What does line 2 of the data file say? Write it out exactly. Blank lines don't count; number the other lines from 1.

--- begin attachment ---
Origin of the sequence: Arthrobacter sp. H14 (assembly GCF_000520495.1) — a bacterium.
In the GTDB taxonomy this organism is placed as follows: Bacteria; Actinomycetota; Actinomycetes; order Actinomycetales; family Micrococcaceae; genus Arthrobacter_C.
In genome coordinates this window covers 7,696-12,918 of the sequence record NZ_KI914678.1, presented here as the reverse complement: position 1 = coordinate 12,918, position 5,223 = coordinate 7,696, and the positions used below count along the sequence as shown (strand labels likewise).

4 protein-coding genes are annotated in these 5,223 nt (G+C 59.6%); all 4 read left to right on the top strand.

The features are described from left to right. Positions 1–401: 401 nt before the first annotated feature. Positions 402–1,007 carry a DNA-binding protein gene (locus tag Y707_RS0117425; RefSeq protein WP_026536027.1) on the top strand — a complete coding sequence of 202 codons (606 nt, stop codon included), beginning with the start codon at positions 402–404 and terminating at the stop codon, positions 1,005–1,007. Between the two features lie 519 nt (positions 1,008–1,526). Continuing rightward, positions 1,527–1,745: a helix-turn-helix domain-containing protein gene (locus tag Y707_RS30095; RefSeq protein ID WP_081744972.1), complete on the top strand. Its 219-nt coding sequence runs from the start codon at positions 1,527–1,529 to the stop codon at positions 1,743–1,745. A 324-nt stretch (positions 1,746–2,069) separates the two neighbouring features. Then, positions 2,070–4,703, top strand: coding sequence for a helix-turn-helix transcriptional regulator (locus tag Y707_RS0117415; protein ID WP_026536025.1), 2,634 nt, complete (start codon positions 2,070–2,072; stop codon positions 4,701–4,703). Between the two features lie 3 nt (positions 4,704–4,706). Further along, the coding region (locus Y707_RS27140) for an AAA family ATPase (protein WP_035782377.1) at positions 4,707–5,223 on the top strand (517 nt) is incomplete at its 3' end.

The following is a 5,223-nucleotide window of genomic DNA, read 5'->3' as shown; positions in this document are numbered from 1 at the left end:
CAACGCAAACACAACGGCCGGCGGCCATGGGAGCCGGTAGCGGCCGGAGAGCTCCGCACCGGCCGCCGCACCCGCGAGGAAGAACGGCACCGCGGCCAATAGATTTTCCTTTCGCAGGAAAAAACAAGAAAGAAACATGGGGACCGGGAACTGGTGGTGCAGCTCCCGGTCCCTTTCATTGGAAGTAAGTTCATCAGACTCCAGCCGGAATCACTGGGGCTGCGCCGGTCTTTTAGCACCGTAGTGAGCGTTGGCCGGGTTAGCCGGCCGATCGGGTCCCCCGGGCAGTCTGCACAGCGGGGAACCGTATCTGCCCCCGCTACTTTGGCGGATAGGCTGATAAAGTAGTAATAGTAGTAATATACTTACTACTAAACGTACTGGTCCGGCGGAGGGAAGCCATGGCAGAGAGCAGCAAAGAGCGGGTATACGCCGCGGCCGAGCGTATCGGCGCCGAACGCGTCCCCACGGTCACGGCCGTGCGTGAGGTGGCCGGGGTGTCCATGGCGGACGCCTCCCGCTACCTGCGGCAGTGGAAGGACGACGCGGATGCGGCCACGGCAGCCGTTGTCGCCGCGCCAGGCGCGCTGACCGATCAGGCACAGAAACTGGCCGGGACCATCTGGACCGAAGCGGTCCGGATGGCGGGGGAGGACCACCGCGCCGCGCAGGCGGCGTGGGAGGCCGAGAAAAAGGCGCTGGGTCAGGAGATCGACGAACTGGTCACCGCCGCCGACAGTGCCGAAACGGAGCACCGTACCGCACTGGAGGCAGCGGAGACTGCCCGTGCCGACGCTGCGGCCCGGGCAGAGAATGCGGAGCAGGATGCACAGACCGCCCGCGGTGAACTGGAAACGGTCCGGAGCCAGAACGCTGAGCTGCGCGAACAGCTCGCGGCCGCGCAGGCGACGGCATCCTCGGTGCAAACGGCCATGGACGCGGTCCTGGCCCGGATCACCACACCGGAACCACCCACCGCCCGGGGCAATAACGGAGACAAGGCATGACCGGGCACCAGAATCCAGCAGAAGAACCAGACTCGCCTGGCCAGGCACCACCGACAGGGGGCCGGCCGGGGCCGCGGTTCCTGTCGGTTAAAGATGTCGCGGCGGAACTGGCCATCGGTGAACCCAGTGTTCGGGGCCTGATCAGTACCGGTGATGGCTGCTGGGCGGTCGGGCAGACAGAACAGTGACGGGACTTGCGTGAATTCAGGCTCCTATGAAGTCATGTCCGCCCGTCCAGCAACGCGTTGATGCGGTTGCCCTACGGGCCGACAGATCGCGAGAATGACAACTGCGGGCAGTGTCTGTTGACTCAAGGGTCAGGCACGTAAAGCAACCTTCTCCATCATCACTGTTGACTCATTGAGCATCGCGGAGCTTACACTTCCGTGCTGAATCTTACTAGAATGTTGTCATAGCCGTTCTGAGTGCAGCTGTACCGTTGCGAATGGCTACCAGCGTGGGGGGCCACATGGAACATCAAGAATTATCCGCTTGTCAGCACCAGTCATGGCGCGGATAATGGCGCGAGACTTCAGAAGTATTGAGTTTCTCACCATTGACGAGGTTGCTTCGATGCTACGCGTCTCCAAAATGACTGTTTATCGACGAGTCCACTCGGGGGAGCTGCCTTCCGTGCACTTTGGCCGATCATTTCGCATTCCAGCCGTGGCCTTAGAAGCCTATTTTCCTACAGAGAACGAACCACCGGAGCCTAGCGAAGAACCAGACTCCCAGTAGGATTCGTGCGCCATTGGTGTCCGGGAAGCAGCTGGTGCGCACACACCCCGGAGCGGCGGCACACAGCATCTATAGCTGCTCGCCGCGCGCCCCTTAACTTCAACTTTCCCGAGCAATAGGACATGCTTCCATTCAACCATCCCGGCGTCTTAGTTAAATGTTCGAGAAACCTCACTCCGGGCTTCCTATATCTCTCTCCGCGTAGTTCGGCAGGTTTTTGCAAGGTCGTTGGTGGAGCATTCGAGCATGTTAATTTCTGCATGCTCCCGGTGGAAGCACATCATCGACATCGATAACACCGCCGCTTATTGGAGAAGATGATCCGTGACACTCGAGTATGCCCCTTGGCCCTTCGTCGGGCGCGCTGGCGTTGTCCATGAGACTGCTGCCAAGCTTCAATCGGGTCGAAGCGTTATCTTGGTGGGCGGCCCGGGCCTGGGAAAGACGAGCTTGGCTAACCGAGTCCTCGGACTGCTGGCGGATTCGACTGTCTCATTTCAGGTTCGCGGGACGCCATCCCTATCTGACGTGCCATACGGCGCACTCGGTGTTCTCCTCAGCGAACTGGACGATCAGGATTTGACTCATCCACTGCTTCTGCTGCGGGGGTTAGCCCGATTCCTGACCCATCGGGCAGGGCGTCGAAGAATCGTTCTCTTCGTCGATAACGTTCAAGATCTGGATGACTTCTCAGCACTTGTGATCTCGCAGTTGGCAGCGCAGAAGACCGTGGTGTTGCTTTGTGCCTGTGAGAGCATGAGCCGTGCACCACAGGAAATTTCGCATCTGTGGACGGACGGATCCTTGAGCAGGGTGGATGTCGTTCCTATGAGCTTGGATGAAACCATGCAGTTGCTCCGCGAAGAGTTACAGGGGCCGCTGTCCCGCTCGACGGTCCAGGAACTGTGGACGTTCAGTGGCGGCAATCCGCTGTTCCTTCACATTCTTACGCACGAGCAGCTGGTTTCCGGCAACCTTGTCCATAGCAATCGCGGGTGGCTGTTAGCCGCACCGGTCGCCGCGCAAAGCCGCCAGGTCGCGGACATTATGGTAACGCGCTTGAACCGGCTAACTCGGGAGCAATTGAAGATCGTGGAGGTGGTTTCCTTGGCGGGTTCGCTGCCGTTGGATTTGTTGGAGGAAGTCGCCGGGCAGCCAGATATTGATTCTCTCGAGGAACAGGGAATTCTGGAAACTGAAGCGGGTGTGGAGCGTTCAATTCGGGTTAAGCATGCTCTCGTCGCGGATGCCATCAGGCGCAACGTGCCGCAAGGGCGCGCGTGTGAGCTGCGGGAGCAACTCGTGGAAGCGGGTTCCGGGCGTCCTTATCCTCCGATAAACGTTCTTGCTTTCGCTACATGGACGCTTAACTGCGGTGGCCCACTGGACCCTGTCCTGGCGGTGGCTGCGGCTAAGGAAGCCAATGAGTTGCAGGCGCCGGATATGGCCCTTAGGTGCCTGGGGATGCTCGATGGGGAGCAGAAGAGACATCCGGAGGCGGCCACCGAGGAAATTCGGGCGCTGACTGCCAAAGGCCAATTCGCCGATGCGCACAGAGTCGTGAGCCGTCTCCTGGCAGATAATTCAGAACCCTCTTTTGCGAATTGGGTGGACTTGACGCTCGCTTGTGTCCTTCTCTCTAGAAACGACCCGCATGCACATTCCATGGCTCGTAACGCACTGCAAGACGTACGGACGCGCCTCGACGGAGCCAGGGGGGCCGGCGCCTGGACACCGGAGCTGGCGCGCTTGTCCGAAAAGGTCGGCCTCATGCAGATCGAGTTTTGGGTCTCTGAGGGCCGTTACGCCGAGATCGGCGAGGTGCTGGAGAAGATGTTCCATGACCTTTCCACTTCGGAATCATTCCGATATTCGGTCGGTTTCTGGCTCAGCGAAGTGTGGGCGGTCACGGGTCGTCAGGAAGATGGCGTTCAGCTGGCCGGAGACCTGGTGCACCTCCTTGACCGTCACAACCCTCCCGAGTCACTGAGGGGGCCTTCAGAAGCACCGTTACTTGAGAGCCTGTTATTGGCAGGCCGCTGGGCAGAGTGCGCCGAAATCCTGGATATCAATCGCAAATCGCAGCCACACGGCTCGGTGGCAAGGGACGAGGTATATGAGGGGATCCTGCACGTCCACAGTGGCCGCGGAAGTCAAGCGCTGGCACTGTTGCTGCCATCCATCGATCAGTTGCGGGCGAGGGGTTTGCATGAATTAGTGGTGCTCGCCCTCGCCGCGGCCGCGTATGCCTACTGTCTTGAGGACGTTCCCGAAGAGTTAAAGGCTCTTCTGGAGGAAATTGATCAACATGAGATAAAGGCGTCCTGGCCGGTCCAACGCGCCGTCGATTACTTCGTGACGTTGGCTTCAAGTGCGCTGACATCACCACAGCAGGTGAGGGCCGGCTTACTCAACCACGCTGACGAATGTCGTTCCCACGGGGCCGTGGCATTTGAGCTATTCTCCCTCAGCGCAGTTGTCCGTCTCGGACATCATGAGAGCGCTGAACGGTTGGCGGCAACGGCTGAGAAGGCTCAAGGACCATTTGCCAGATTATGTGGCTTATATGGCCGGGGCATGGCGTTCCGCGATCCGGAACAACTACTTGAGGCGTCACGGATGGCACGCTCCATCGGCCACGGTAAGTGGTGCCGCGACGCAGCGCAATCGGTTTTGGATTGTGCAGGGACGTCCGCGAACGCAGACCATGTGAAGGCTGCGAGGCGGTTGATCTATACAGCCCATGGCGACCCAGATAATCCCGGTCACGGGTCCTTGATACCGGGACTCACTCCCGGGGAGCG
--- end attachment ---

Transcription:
In the GTDB taxonomy this organism is placed as follows: Bacteria; Actinomycetota; Actinomycetes; order Actinomycetales; family Micrococcaceae; genus Arthrobacter_C.